Are you being spied on?
That’s not a figure of speech, either. Are you certain that agents of a hostile nation or a large corporation are not reading your email, stealing your files, and poking around on a corporate network disguised as you?
This sort of thing doesn’t just happen in spy novels. Cyberwarfare and cyberespionage are a reality. If you work in a government office (especially the ones with three-letter acronyms), you’re at high risk. The same is true if you work in a large company in the defense or technology industry, where stealing secrets can give one side an overwhelming advantage.
“But wait,” you say. “I work for a small company. Surely no one is targeting me.”
Don’t be so sure. A lot of small companies do business with larger ones. If a giant defense contractor (call them Yoyodyne) gives a smaller partner access to its internal network, an attacker might be able to exploit that connection to break into Yoyodyne’s servers. In the face of a persistent attacker, all it takes is one slip-up by the target to fall prey.
Symantec security researchers have been tracking one large group of attackers believed to have been exploiting this method lately against the defense industry:
The primary targets identified are within the defense supply chain, a majority of which are not top-tier defense organizations themselves. These are companies who manufacture electronic or mechanical components that are sold to top-tier defense companies. The attackers do so expecting weaker security postures in these lower tier organizations and may use these manufacturers as a stepping-stone to gain access to top-tier defense contractors, or obtain intellectual property used in the production of parts that make up larger products produced by a top-tier defense company.
Symantec’s researchers say this group, like others in this elite fraternity of black hat hackers, specializes in zero-day attacks specifically designed to evade detection by antivirus products.
The same types of attacks are being waged against the communications industry and at large oil and gas companies, according to experts at Mandiant, a security firm that’s based in Alexandria, Virginia, conveniently close to the NSA and CIA (and probably other organizations whose initials are classified).
And the odds that you’ll find a successful attacker on your own? Slim.
In a recent security presentation sponsored by the New Mexico Technology Council, Mandiant’s Carlos Carrillo laid out some sobering statistics:
- Only 6% of the organizations they were called in to help had found the attacker on their own. The remaining 94% were told of the intrusion by someone else, usually a law enforcement agency.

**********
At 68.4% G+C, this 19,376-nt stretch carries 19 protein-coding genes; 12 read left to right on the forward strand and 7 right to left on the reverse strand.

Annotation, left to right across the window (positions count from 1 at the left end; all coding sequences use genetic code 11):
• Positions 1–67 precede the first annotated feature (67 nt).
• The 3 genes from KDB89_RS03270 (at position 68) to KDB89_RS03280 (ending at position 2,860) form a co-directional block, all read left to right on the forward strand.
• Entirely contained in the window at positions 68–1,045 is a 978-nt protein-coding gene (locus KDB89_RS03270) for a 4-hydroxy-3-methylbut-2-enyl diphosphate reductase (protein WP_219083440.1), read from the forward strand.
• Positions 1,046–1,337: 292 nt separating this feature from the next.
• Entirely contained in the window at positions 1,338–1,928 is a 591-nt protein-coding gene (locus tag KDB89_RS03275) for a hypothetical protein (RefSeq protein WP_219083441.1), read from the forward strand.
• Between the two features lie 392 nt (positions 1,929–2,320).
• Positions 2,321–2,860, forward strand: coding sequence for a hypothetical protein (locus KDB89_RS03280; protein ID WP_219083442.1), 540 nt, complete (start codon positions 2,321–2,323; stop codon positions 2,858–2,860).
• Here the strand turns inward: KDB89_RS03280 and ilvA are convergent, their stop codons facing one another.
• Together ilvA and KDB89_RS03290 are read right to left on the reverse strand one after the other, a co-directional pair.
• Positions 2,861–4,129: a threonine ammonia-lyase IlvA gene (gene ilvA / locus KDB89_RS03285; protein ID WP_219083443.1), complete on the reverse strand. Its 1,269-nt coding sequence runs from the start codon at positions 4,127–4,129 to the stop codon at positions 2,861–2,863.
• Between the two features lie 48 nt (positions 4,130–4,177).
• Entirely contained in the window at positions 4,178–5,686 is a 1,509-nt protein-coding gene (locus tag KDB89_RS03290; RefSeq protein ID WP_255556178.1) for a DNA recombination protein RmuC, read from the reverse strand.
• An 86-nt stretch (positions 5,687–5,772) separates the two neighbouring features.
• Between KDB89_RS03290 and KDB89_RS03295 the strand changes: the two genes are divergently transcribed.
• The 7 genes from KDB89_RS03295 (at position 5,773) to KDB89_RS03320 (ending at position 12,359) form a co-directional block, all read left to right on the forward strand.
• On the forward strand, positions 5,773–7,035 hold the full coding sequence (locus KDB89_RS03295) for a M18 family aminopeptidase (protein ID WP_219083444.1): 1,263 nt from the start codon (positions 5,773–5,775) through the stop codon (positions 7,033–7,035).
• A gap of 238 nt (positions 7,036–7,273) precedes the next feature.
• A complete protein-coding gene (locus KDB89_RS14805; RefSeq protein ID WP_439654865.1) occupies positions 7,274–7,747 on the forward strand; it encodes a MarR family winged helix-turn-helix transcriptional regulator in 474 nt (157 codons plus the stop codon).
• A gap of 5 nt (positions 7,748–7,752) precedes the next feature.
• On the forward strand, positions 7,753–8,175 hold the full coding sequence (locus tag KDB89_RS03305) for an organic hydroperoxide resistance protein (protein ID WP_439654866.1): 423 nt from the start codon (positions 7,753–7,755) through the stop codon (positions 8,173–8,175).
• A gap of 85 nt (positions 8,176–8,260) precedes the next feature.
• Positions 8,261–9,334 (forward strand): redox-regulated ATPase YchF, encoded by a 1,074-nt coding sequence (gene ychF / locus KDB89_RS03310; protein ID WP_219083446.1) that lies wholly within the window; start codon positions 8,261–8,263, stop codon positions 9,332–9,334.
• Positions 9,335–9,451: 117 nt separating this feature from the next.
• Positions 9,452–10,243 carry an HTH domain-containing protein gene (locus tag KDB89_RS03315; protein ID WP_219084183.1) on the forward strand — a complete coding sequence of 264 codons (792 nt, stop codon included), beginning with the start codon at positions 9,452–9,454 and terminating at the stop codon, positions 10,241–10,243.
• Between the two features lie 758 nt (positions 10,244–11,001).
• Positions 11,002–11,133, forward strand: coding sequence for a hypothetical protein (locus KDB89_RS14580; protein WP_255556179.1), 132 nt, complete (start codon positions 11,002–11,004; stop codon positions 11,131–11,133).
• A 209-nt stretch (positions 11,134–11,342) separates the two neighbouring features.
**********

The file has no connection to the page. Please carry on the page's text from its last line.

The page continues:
- Most attackers come in the front door, using valid credentials stolen from an employee via malware or a “spearphishing” attack that convinces the employee to enter his username and password on a compromised website.
- The average investigation time for this sort of attack is 5-8 weeks.
- And, most depressing of all: On average, a successful attacker is able to operate undetected for 416 days—nearly 14 months. Some big companies have had attackers inside their network for years before they’re detected.
Those are grim numbers. Still, you can take some consolation from the fact that the percentage of compromised systems is low—1 in 1000 or so, in three case studies that Carrillo laid out.
So how do you keep yourself from being one of those unlucky victims? And how do you increase the odds that you’ll detect a problem before it does extensive damage? Here are some guidelines to follow.
Be prepared. You and your IT specialists (in-house or external) should have a plan and a protocol for dealing with a network intrusion. At a minimum, you should have procedures for quarantining the infected system and capturing system logs and other evidence before the attacker can erase his traces. And you don’t want to learn this stuff when you’re panicking over an attack that’s happening right now.
Watch your network. System logs and alerts can allow you to spot unusual amounts of data being exchanged with unknown sites. You should pay special attention to remote logins, especially at unusual times of day or night. When in doubt, ask an employee if they logged in to the network on Tuesday at 2:00am. If they answer no, dig deeper.
Take seemingly routine alerts seriously. Youmight be tempted to dismiss routine detections from your antivirus software. It’s true that cleaning up garden-variety malware is usually easy, but those alerts indicate a machine that was vulnerable to other attacks during that time. If you have any doubt, look more closely.
Concentrate on your most valuable assets. Trying to lock down your entire network is an overwhelming job. So pay attention to the intellectual property—files, planning documents, legal correspondence, and so on—that’s most important to you. Check the permissions and access rights for those assets regularly. If an employee or contractor is taken off a project, revoke her access so an attacker can’t use it.
Expect the bad guys to return. In the security industry, these types of attacks are sometimes called Advanced Persistent Threats. That word persistent is key. As Carrillo explains, “Targeted attacks won’t go away. Skilled attackers are ready to respond to your countermeasures.”